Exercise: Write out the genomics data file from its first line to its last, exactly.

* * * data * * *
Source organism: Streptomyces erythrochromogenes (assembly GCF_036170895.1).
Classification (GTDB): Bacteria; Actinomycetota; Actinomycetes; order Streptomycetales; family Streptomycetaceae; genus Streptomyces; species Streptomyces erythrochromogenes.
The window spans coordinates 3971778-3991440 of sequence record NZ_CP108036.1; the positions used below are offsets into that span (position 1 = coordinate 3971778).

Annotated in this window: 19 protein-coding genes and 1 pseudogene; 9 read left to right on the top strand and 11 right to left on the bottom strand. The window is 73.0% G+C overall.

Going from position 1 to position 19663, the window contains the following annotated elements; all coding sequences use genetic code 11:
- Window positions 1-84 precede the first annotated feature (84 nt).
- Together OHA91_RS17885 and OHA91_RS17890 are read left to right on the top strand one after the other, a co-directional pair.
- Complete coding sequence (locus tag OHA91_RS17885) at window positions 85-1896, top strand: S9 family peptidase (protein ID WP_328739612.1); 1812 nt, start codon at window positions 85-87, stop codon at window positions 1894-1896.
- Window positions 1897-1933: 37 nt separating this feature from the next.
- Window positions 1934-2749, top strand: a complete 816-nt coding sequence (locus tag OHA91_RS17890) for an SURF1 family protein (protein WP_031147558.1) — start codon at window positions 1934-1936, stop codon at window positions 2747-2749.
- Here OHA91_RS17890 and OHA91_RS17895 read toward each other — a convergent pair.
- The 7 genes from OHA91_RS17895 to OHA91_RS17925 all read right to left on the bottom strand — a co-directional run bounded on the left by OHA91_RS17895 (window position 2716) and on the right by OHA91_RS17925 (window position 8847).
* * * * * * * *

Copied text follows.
Source organism: Streptomyces erythrochromogenes (assembly GCF_036170895.1).
Classification (GTDB): Bacteria; Actinomycetota; Actinomycetes; order Streptomycetales; family Streptomycetaceae; genus Streptomyces; species Streptomyces erythrochromogenes.
The window spans coordinates 3971778-3991440 of sequence record NZ_CP108036.1; the positions used below are offsets into that span (position 1 = coordinate 3971778).

Annotated in this window: 19 protein-coding genes and 1 pseudogene; 9 read left to right on the top strand and 11 right to left on the bottom strand. The window is 73.0% G+C overall.

Going from position 1 to position 19663, the window contains the following annotated elements; all coding sequences use genetic code 11:
- Window positions 1-84 precede the first annotated feature (84 nt).
- Together OHA91_RS17885 and OHA91_RS17890 are read left to right on the top strand one after the other, a co-directional pair.
- Complete coding sequence (locus tag OHA91_RS17885) at window positions 85-1896, top strand: S9 family peptidase (protein ID WP_328739612.1); 1812 nt, start codon at window positions 85-87, stop codon at window positions 1894-1896.
- Window positions 1897-1933: 37 nt separating this feature from the next.
- Window positions 1934-2749, top strand: a complete 816-nt coding sequence (locus tag OHA91_RS17890) for an SURF1 family protein (protein WP_031147558.1) — start codon at window positions 1934-1936, stop codon at window positions 2747-2749.
- Here OHA91_RS17890 and OHA91_RS17895 read toward each other — a convergent pair.
- The 7 genes from OHA91_RS17895 to OHA91_RS17925 all read right to left on the bottom strand — a co-directional run bounded on the left by OHA91_RS17895 (window position 2716) and on the right by OHA91_RS17925 (window position 8847).